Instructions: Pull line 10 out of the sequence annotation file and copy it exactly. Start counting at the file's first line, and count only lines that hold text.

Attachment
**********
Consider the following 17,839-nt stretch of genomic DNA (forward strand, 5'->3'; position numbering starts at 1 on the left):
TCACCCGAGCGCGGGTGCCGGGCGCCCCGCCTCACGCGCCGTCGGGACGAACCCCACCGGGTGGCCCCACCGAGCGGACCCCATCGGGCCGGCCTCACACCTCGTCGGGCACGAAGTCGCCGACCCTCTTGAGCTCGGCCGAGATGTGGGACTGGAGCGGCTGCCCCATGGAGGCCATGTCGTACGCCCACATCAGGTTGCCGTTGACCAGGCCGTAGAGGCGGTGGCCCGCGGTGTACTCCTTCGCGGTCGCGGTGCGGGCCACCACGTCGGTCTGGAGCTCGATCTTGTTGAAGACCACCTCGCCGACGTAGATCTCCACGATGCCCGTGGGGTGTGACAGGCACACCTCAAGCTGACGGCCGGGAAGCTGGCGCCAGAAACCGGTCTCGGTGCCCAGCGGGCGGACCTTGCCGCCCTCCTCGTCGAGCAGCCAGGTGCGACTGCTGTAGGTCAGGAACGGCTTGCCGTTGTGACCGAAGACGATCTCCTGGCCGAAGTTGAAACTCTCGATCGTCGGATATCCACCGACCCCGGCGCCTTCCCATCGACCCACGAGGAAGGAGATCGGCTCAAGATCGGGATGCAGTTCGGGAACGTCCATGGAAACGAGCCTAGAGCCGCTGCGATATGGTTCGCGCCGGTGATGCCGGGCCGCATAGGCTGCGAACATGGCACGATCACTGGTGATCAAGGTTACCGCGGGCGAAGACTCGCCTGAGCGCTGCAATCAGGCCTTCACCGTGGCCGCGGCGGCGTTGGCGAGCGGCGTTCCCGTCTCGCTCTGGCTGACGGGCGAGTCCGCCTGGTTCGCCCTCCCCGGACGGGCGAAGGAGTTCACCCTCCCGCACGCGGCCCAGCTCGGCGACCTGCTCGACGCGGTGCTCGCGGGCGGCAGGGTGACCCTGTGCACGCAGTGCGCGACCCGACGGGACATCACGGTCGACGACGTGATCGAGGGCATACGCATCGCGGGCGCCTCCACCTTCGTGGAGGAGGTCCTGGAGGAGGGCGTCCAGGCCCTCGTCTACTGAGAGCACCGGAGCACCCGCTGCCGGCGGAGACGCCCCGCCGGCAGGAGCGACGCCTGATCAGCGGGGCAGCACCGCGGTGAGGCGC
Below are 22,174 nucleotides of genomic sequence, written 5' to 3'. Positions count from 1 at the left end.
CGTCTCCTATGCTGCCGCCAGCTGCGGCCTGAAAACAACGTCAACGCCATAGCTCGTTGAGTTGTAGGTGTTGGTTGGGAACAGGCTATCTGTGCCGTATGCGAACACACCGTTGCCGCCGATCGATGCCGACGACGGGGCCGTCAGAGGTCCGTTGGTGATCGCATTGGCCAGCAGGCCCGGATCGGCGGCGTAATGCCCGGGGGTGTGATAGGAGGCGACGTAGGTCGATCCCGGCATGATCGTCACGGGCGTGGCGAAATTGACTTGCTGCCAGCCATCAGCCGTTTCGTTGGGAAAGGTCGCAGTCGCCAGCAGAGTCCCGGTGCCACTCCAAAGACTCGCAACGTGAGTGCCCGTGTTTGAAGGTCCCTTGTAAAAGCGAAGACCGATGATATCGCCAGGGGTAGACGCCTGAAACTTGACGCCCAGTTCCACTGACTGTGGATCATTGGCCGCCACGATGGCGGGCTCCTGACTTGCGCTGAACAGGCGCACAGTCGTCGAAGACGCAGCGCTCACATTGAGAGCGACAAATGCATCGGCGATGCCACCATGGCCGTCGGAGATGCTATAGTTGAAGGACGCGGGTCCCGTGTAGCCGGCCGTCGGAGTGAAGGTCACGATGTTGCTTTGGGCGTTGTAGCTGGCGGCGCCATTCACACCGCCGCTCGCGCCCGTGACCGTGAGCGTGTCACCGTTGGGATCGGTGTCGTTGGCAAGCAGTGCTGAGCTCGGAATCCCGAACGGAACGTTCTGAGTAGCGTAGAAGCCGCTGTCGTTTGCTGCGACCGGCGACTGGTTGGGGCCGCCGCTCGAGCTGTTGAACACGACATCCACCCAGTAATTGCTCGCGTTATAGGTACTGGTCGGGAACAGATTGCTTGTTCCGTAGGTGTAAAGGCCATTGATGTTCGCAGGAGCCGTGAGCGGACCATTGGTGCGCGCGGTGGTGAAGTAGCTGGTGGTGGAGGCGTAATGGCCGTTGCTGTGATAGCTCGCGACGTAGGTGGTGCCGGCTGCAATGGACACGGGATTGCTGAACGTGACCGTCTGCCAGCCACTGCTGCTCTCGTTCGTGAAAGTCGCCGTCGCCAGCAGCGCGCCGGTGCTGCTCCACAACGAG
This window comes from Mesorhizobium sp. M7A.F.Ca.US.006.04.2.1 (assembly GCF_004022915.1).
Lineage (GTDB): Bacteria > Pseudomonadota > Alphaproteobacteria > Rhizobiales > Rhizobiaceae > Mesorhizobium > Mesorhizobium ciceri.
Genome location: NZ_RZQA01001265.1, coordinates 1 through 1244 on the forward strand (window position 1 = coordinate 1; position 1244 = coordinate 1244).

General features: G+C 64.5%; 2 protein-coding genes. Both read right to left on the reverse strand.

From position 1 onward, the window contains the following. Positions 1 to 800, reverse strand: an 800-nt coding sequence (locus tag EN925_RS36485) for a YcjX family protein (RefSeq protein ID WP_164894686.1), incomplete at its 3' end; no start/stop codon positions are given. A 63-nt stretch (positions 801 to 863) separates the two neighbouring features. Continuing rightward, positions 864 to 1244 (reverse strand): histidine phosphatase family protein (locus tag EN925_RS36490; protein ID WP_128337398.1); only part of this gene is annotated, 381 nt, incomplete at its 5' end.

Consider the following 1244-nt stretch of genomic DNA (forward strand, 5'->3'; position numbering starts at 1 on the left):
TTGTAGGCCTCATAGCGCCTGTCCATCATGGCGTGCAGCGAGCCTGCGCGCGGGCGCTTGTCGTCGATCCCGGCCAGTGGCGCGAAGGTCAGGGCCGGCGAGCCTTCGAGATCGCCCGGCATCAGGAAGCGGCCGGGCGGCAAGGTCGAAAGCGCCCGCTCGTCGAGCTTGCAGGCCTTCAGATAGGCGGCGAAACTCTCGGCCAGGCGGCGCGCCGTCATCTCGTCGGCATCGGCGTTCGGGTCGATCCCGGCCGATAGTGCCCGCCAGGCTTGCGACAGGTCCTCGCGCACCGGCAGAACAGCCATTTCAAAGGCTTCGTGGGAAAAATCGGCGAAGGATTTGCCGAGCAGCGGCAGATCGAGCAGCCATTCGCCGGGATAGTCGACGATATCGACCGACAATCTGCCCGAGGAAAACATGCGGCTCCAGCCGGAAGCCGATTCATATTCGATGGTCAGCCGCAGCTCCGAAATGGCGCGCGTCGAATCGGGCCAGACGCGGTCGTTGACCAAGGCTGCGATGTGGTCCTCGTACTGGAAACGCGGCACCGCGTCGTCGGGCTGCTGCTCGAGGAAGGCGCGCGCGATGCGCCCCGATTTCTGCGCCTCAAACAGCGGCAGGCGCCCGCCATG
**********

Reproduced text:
Consider the following 1244-nt stretch of genomic DNA (forward strand, 5'->3'; position numbering starts at 1 on the left):